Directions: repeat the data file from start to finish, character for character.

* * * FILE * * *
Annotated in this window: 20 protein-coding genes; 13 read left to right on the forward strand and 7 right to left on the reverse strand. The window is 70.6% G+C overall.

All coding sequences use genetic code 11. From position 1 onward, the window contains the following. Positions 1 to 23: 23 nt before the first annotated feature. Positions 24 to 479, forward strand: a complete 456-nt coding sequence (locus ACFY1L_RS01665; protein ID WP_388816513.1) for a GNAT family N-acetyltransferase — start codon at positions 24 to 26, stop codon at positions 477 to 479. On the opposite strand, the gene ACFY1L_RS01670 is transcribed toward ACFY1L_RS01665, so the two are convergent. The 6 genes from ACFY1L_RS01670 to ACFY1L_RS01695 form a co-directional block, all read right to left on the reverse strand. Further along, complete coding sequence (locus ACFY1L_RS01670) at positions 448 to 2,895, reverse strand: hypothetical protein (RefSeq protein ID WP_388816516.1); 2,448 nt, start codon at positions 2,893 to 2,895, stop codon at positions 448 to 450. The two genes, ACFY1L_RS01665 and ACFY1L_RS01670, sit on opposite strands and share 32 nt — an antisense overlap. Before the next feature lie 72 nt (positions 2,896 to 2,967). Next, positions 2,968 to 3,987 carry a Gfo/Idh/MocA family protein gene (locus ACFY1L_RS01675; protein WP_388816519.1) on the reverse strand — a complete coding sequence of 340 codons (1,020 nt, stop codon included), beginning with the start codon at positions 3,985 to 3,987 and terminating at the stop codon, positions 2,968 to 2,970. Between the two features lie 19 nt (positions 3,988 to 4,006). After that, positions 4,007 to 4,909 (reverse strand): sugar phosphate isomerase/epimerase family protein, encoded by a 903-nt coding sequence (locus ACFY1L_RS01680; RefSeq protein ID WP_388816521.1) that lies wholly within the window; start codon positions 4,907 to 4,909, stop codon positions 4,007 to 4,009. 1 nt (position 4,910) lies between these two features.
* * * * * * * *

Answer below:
Annotated in this window: 20 protein-coding genes; 13 read left to right on the forward strand and 7 right to left on the reverse strand. The window is 70.6% G+C overall.

All coding sequences use genetic code 11. From position 1 onward, the window contains the following. Positions 1 to 23: 23 nt before the first annotated feature. Positions 24 to 479, forward strand: a complete 456-nt coding sequence (locus ACFY1L_RS01665; protein ID WP_388816513.1) for a GNAT family N-acetyltransferase — start codon at positions 24 to 26, stop codon at positions 477 to 479. On the opposite strand, the gene ACFY1L_RS01670 is transcribed toward ACFY1L_RS01665, so the two are convergent. The 6 genes from ACFY1L_RS01670 to ACFY1L_RS01695 form a co-directional block, all read right to left on the reverse strand. Further along, complete coding sequence (locus ACFY1L_RS01670) at positions 448 to 2,895, reverse strand: hypothetical protein (RefSeq protein ID WP_388816516.1); 2,448 nt, start codon at positions 2,893 to 2,895, stop codon at positions 448 to 450. The two genes, ACFY1L_RS01665 and ACFY1L_RS01670, sit on opposite strands and share 32 nt — an antisense overlap. Before the next feature lie 72 nt (positions 2,896 to 2,967). Next, positions 2,968 to 3,987 carry a Gfo/Idh/MocA family protein gene (locus ACFY1L_RS01675; protein WP_388816519.1) on the reverse strand — a complete coding sequence of 340 codons (1,020 nt, stop codon included), beginning with the start codon at positions 3,985 to 3,987 and terminating at the stop codon, positions 2,968 to 2,970. Between the two features lie 19 nt (positions 3,988 to 4,006). After that, positions 4,007 to 4,909 (reverse strand): sugar phosphate isomerase/epimerase family protein, encoded by a 903-nt coding sequence (locus ACFY1L_RS01680; RefSeq protein ID WP_388816521.1) that lies wholly within the window; start codon positions 4,907 to 4,909, stop codon positions 4,007 to 4,009. 1 nt (position 4,910) lies between these two features.